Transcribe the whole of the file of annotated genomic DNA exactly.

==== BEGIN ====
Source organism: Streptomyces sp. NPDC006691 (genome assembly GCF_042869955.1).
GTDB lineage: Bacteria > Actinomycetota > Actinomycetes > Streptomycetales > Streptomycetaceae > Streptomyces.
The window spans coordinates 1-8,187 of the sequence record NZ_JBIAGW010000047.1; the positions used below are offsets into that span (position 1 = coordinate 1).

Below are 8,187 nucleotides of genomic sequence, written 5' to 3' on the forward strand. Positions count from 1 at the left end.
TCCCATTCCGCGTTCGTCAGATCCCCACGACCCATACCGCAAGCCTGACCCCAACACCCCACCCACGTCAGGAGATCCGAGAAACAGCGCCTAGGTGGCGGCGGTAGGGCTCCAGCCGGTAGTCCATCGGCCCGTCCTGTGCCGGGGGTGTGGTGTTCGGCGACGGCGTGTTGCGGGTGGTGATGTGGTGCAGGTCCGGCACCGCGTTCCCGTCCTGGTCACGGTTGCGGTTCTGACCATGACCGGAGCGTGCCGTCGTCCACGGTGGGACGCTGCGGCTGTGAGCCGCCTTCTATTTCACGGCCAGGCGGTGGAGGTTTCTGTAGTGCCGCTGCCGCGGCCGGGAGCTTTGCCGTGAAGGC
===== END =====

Source organism: Streptomyces sp. NPDC006691 (genome assembly GCF_042869955.1).
GTDB lineage: Bacteria > Actinomycetota > Actinomycetes > Streptomycetales > Streptomycetaceae > Streptomyces.
The window spans coordinates 1-8,187 of the sequence record NZ_JBIAGW010000047.1; the positions used below are offsets into that span (position 1 = coordinate 1).

Below are 8,187 nucleotides of genomic sequence, written 5' to 3' on the forward strand. Positions count from 1 at the left end.
TCCCATTCCGCGTTCGTCAGATCCCCACGACCCATACCGCAAGCCTGACCCCAACACCCCACCCACGTCAGGAGATCCGAGAAACAGCGCCTAGGTGGCGGCGGTAGGGCTCCAGCCGGTAGTCCATCGGCCCGTCCTGTGCCGGGGGTGTGGTGTTCGGCGACGGCGTGTTGCGGGTGGTGATGTGGTGCAGGTCCGGCACCGCGTTCCCGTCCTGGTCACGGTTGCGGTTCTGACCATGACCGGAGCGTGCCGTCGTCCACGGTGGGACGCTGCGGCTGTGAGCCGCCTTCTATTTCACGGCCAGGCGGTGGAGGTTTCTGTAGTGCCGCTGCCGCGGCCGGGAGCTTTGCCGTGAAGGC